We want to get the magazine to a place where it is sustainable. We want to make a profit, but that is going straight back into the business. We’re interested in compensating contributors for their work beyond a contributor copy, and we’re interested in expanding the product itself. We have a strong events and programming track, as well, and rely on local businesses to let us use their spaces. We’d like to be able to pay for spaces and provide catering at events. We want to get a subscription base and expand distribution.
I really would just like to help people write and read. A lot of art forms can be intimidating, and publication is a goal for a lot of people. I think when they’re submitting to places outside of Phoenix, it’s very impersonal, cold and electronic, and it seems like they won’t be able to achieve it because all you do is get rejected. Our position is we’re local, we want to work with you, and we want you to be published.
What’s in store for the Phoenix Art Museum chapbook?
One of our editors had a poem about the firefly room at the Phoenix Art Museum, and I’ve had a few pieces come out of visiting the museum, too. We have an interest in reaching out and having these art forms in Phoenix collaborate so we can have a stronger identity as a city and more unified scene.
We’re looking for people to go visit the museum and see what inspires them, but people could even write something about not going to the museum, or using the bathroom there. We want pieces loosely inspired by it to enhance people’s experiences at the museum and really plug literature into a larger conversation, especially at a place like the Phoenix Art Museum, which has such a high caliber of work. The Phoenix Art Museum is a really lovely thing for Phoenix, and we want to be able to pay a little bit of homage back to that.
Considering people’s short attention spans these days, why would you say literature is an important art form?
Flash fiction and poetry are really short forms that don’t require a lot of attention. I know novels can be intimidating for people, but you can read shorter forms of fiction on the bus in a second. Having a literary magazine here in the Valley is important because it’s the only place people can read and publish independent contemporary work.
We have a really thriving arts and culture scene here in Phoenix. In just the three years I’ve been here, I’ve seen Phoenix develop at an incredibly fast rate in terms of visual art and music. Literature, reading and writing is a really common activity for a lot of people, but for some reason it’s in a semi-unprofessional sense of a scene or organization in the respect that a lot of people who write do so very privately, for personal reasons, with no explicit goal of getting their work out there, creating revenue, or even having some kind of career compared with, say, visual artists or musicians, who usually have these goals a bit more foregrounded. We do have some spaces here that pull people together with open mics and featured readings, but in terms of places in the sense of material venues, products and goods, we don’t have that community here yet.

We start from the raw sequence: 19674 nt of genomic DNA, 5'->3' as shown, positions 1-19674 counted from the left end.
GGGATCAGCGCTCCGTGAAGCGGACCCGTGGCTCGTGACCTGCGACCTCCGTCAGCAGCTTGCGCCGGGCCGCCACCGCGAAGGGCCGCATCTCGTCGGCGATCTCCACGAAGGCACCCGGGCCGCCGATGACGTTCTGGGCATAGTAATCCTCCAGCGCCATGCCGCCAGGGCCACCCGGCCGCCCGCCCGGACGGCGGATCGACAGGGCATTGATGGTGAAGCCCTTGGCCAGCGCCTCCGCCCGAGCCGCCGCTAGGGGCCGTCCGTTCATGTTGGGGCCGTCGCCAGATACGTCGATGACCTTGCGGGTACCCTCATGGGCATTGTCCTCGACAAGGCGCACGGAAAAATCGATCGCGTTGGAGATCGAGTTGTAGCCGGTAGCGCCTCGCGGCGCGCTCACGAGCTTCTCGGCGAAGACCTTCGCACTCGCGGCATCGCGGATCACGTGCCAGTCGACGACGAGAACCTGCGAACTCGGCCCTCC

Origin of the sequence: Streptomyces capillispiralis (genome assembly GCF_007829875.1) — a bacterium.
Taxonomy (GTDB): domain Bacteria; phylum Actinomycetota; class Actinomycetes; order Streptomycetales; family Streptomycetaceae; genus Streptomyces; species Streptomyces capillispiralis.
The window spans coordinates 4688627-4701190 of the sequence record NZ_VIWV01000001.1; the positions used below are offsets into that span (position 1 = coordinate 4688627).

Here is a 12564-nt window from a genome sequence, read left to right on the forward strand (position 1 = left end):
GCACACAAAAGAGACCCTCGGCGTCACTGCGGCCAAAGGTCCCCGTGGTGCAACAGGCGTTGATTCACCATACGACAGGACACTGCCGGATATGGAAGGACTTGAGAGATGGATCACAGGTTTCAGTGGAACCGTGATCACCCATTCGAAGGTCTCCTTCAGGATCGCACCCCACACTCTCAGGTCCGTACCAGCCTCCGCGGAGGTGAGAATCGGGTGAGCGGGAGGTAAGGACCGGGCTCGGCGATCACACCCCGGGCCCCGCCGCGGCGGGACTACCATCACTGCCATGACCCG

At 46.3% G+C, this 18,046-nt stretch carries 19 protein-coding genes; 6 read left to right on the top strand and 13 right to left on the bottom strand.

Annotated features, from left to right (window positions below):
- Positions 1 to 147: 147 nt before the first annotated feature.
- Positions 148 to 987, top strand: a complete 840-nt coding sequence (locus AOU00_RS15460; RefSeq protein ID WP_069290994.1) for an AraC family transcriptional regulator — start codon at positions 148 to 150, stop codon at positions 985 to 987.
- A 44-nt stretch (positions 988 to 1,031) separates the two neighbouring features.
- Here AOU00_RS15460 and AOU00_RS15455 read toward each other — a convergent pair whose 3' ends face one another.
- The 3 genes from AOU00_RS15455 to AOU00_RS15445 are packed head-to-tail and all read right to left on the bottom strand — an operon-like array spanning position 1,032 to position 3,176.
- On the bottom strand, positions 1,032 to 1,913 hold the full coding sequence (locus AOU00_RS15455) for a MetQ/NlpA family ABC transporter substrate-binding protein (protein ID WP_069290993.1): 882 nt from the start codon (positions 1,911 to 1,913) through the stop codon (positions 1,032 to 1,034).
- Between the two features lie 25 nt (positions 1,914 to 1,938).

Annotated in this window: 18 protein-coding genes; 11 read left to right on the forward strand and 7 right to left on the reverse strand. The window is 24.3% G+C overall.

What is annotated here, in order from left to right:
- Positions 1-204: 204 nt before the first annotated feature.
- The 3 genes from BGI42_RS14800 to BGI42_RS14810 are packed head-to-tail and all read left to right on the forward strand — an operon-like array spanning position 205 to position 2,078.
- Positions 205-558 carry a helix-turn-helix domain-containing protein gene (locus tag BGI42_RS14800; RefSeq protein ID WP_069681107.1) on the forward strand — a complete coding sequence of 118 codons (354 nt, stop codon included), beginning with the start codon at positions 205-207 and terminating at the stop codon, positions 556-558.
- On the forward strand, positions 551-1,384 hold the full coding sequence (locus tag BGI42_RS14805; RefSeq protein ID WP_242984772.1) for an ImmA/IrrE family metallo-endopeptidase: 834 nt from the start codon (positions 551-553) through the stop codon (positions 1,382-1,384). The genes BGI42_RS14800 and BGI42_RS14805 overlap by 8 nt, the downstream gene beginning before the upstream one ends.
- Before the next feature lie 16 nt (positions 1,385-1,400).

I think the magazine is important because it gives people a place to find that and gives them resources if they want to develop their own craft or start doing art in a more serious fashion.
What advice would you have for someone who wants to try writing but doesn’t know where to start?
My advice is to write and keep writing. Writing is best when you’re doing it for yourself and not just to get published. Always having a journal with you is helpful, to be aware and write things down as you go, because otherwise, you’ll just forget them. I’m really productive when I designate a time and make it a habit to get out of the house and write. I do it a few hours a day, which is a great goal.
The best thing you can do if you want to write and to do so in a serious fashion is to just keep coming up with things and to surround yourself with people who are trying to do the same things you are, so they can support you. I was going to writing groups for a year and a half and going to open mics and reading old work before I ever started writing seriously.
Reading literary magazines is also helpful. It’s important to find your voice and be open to critiques, but also not to do what people tell you to. I think the best thing people can do is to not isolate themselves, and to share their work, and when they’re writing, to be aware of where they are. I used to feel really bad because I used to write things and think they were not that good, and they weren’t, but that’s OK.
Also, keep in mind any art form has a craft aspect but also has to do with how you’re looking at the world and what you have to say. It’s a process that takes a really long time. When people are playing musical instruments, you forget they had to practice 10 to 12 years to get to where they are. With writing, it’s easy to forget just because you know how to speak English doesn’t necessarily mean you’re practiced with that instrument. It’s a different use of language and different considerations. It takes me six months to a year to finish a piece, because things have to build and settle.
Why would you encourage people to pick up a copy of Four Chambers?
The work is really good. When you say the word “literature,” it sounds pretentious and stuffy, but we’re not into that. We’re very laid-back about what we’re doing. It’s really fun. We have a very wide selection of work we’re offering, and there are a lot of distinct voices.
There are pieces on everything from Juggalos, to sex with Anne Hathaway. Reading it is a really enjoyable experience, and we’ve offered pieces we feel are really meaningful and engaging. If you’re someone trying to write, reading it could help you become a better writer.